How to live to 100 : History’s centenarians

Exeter and Plymouth Gazette – Saturday 15 March 1930 © THE BRITISH LIBRARY BOARD. ALL RIGHTS RESERVED

The British Newspaper Archive has had the inspired idea of looking at the longevity secrets of centenarians from the past, as reported in the newspapers of their day. And it turns out they are very similar to modern 100 year olds.

We learn that in 1930 Mrs Caroline Trickey put her longevity down to being content with her lot and ‘never eating more than I want to’. Shades here of Mary Williams, who said her secret was eating just one meal a day.

In complete contrast to Mrs Trickey, 100-year-old Miss Fanny Daniel of Combe Martin said her secret was ‘eating well’. In 1926 she told her local newspaper: ‘I have always had substantial food. My people used to kill a bullock for the house so you see I have always lived well’. There’s an echo there of Ruby Byford, whose family said her secret was ‘eating for England’.

And in 1927 Mrs Sophia Ellis was telling the Cornishman that her secret was ‘hard work‘: ‘I was left with seven children after my husband died. It was a battle to get along’. A perfect match with Vera Walsh, who told us that her secret was also ‘hard work’.

Most entertaining however was Mr Zaro Agha, who claimed to be 160 and to have fought in six wars (one at the age of 100), been married 12 times and met Napoleon. His secret – told to the Dundee Evening Telegraph in 1934 – included being vegetarian. That’s similar to Dr Ellsworth Wareham, whose secret was veganism.

However there are some differences. No one recently has suggested that lifespan can lengthened by an injection from the testes of monkeys. The offer of that rejuvenating ‘moneky gland’ treatment was made by a Dr Serge Voronoff but rejected on the not unreasonable grounds that it was unnecessary: Mr Agha was already pretty old and ‘had never felt younger’. It seems that he had not got to 100 (or 160 even) without being able to know a charlatan when he saw one.

Source: How to live to 100 : History’s centenarians reveal their secrets

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STORY SO FAR: top-rated ways to live to 100

Twenty entries in to our ‘101 ways to live to 100′ and already one or two trends are emerging. Alcohol and religion both turn up in quite a few of our centenarians’ secrets to longevity, as does chocolate. So far, no one has mentioned genetics (though a few have mentioned ‘family’). And our surprise leader is mountaineering.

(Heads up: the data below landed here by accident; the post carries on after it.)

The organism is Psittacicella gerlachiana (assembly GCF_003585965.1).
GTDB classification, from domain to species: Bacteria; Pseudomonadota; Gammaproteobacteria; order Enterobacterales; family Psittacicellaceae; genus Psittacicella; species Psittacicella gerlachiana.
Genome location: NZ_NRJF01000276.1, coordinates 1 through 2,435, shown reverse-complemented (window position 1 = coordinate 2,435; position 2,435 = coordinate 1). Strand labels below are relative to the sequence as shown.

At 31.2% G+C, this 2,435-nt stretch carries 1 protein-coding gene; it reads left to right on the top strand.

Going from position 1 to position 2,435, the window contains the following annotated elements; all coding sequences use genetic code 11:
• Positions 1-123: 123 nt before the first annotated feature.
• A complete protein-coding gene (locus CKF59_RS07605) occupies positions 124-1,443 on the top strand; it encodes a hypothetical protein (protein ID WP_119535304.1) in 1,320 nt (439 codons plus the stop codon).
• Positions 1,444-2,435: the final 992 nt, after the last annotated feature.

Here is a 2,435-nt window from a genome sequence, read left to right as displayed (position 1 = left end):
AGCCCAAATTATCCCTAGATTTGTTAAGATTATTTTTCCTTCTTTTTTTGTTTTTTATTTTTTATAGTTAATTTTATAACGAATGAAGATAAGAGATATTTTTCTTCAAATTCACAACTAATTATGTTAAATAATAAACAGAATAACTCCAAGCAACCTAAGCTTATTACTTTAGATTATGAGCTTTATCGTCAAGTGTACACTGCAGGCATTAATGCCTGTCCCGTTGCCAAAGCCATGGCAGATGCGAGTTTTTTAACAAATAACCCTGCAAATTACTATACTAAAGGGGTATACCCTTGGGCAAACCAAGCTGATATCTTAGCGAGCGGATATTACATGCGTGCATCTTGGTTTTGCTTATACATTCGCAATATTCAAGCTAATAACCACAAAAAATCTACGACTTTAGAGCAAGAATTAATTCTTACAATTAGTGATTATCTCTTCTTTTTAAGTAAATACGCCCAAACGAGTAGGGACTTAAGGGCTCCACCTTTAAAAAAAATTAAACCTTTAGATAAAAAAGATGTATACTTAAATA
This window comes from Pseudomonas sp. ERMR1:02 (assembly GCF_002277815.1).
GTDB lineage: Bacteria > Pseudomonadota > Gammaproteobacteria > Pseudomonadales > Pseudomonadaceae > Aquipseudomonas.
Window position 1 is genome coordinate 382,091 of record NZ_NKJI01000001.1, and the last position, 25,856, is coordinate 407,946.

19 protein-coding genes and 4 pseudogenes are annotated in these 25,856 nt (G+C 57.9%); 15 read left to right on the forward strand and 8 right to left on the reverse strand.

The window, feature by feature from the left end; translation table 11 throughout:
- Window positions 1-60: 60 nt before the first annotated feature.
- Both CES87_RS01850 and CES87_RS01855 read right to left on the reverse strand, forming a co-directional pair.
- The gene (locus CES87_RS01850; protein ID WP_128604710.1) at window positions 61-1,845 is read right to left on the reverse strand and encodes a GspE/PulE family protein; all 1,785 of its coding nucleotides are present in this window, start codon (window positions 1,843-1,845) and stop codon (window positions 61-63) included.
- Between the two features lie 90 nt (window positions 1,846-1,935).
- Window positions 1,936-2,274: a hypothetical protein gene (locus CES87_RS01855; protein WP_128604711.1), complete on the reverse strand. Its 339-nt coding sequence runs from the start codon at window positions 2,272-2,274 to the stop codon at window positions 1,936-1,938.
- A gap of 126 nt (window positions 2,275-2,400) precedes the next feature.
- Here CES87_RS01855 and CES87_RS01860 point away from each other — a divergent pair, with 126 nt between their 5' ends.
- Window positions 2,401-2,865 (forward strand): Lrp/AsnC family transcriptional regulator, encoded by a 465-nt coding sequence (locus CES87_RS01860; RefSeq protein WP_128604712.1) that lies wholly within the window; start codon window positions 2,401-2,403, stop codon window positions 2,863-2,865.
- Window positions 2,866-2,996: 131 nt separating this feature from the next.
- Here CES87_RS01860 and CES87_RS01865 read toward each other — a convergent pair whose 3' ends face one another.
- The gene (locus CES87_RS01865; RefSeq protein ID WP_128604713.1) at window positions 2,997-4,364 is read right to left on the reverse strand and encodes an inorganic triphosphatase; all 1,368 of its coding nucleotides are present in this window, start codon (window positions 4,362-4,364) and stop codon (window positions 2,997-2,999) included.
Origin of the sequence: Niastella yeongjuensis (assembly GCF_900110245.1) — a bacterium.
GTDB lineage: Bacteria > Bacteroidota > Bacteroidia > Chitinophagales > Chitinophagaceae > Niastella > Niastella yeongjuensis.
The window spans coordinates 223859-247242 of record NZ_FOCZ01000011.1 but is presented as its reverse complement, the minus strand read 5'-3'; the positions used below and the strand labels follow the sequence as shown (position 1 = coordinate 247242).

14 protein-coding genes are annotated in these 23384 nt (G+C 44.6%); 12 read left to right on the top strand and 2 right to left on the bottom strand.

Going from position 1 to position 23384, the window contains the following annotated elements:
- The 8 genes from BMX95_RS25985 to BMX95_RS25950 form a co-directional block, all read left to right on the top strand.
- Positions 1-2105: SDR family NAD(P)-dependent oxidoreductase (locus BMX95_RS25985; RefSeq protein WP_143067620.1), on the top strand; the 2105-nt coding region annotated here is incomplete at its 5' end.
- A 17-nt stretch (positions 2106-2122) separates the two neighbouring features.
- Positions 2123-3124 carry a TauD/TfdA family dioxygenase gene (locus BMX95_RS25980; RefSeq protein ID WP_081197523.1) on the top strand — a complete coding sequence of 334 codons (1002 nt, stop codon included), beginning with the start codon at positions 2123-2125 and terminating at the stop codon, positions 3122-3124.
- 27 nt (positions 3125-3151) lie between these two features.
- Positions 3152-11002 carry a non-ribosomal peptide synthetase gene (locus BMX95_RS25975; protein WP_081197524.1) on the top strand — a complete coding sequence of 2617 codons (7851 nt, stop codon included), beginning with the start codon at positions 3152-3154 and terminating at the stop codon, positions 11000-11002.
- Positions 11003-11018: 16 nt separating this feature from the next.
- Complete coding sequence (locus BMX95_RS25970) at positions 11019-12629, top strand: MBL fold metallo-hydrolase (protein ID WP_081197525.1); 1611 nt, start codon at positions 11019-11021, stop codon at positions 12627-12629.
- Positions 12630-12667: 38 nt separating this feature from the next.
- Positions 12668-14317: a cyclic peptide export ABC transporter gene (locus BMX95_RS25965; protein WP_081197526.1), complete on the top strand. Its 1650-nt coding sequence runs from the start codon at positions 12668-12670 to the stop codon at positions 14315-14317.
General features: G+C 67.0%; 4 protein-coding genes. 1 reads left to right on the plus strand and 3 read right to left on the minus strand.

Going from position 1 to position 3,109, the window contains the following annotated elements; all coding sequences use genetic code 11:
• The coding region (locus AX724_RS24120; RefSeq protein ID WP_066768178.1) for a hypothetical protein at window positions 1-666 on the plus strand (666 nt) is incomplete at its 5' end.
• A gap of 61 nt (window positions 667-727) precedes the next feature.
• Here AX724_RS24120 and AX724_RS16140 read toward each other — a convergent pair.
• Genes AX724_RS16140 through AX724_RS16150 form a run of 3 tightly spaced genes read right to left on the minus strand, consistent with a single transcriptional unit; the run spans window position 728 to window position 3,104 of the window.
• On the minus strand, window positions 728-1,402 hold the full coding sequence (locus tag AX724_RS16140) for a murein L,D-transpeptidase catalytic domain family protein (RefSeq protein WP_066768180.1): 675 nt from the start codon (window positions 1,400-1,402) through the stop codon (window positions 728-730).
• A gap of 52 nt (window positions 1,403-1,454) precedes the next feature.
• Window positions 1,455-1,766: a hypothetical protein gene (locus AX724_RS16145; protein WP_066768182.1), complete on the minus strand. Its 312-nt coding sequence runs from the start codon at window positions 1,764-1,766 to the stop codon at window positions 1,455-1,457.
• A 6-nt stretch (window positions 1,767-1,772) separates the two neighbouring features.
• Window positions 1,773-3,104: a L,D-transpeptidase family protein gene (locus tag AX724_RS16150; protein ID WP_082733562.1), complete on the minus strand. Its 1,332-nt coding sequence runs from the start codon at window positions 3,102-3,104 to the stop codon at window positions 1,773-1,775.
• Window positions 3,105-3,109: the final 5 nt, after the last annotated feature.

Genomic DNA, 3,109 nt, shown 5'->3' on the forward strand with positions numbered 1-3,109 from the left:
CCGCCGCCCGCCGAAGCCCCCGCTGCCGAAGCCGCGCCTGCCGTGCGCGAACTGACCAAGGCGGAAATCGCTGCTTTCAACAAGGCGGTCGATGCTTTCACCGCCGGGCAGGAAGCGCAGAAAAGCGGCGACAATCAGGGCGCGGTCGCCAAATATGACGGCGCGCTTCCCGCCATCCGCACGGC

Our league table below is surely the only time these words have ever appeared in a list together:

9/10: Mountaineering
8/10: A loving family; Be happy and enjoy life;
7/10: A good doctor; praising God
6/10: One meal a day; sleep; hard work
5/10: ChocolateMonogamy; Guinness; Yoga; a lot of booze
4/10: Two raw eggs;
3/10: Work less overtime;
2/10: Bacon
1/10: Water from a wishing well
0/10: Pearls
No score: Good food; stem cells

Back soon with: Does a sense of humour help you live longer?

Secret no.11 One meal a day

41415099_e3de17b2ac_oDespite reaching 100 on June 22nd, Mary Williams has the enviable record of only having been to hospital once (after a fall on a bus when she was 94).

Mary lives alone in supported housing but her family flew in from as far away as Australia to celebrate her 100th birthday. She had what sounds like quite a tough live to begin with – born into a workhouse in County Galway, Ireland, and then raised by nuns until she was 16.

Despite this, she’s managed to get to 100. How? She partly puts this remarkable record down to her regime of drinking a pint of warm water, once in the morning and once in the evening. But Mary also says she has another secret, one that might have a bit more going for it: her habit of only eating one meal a day.

Could that really be a factor?

Plausibility rating: 6 out of 10. Keeping hydrated is important but probably not the key to longevity. More possible is the habit of eating just one meal a day: calorie restriction has been shown to increase longevity in mice and other animals, and a serious study on humans – Calerie – is underway. It involves eating 25% less calories, while maintaining adequate nutrition. There’s even a society dedicated to putting it into practice – CR Society International. It says its website is ‘the most important you’ll ever visit’, which is quite some claim.

It may not work of course but as that old joke goes: ‘It’ll probably feel like it’.

photo credit: lunch via photopin (license)